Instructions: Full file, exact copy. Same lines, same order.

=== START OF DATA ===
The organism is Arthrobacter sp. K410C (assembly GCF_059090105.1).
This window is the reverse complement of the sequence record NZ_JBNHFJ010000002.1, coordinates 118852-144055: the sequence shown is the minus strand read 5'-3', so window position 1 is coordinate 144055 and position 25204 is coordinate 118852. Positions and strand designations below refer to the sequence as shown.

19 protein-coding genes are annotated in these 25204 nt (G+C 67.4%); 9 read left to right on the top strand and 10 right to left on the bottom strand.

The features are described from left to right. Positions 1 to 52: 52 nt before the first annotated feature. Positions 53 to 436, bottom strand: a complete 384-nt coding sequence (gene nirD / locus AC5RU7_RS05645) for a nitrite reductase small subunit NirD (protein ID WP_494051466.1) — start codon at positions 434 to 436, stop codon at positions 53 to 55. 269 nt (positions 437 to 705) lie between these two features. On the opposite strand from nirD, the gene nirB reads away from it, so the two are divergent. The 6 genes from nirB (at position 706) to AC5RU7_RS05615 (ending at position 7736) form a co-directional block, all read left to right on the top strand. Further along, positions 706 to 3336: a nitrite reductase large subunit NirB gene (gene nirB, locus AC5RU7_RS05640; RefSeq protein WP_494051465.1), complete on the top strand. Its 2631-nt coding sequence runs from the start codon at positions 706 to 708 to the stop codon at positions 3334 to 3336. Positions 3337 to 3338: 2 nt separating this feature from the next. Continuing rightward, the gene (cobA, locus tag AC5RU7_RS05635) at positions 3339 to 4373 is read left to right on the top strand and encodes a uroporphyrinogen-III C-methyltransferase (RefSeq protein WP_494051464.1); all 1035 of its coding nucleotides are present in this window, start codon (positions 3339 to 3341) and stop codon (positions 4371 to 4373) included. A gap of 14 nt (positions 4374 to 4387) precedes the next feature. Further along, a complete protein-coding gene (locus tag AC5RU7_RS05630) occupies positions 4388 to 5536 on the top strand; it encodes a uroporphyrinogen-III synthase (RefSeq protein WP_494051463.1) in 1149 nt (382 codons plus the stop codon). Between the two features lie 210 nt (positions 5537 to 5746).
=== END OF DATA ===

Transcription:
The organism is Arthrobacter sp. K410C (assembly GCF_059090105.1).
This window is the reverse complement of the sequence record NZ_JBNHFJ010000002.1, coordinates 118852-144055: the sequence shown is the minus strand read 5'-3', so window position 1 is coordinate 144055 and position 25204 is coordinate 118852. Positions and strand designations below refer to the sequence as shown.

19 protein-coding genes are annotated in these 25204 nt (G+C 67.4%); 9 read left to right on the top strand and 10 right to left on the bottom strand.

The features are described from left to right. Positions 1 to 52: 52 nt before the first annotated feature. Positions 53 to 436, bottom strand: a complete 384-nt coding sequence (gene nirD / locus AC5RU7_RS05645) for a nitrite reductase small subunit NirD (protein ID WP_494051466.1) — start codon at positions 434 to 436, stop codon at positions 53 to 55. 269 nt (positions 437 to 705) lie between these two features. On the opposite strand from nirD, the gene nirB reads away from it, so the two are divergent. The 6 genes from nirB (at position 706) to AC5RU7_RS05615 (ending at position 7736) form a co-directional block, all read left to right on the top strand. Further along, positions 706 to 3336: a nitrite reductase large subunit NirB gene (gene nirB, locus AC5RU7_RS05640; RefSeq protein WP_494051465.1), complete on the top strand. Its 2631-nt coding sequence runs from the start codon at positions 706 to 708 to the stop codon at positions 3334 to 3336. Positions 3337 to 3338: 2 nt separating this feature from the next. Continuing rightward, the gene (cobA, locus tag AC5RU7_RS05635) at positions 3339 to 4373 is read left to right on the top strand and encodes a uroporphyrinogen-III C-methyltransferase (RefSeq protein WP_494051464.1); all 1035 of its coding nucleotides are present in this window, start codon (positions 3339 to 3341) and stop codon (positions 4371 to 4373) included. A gap of 14 nt (positions 4374 to 4387) precedes the next feature. Further along, a complete protein-coding gene (locus tag AC5RU7_RS05630) occupies positions 4388 to 5536 on the top strand; it encodes a uroporphyrinogen-III synthase (RefSeq protein WP_494051463.1) in 1149 nt (382 codons plus the stop codon). Between the two features lie 210 nt (positions 5537 to 5746).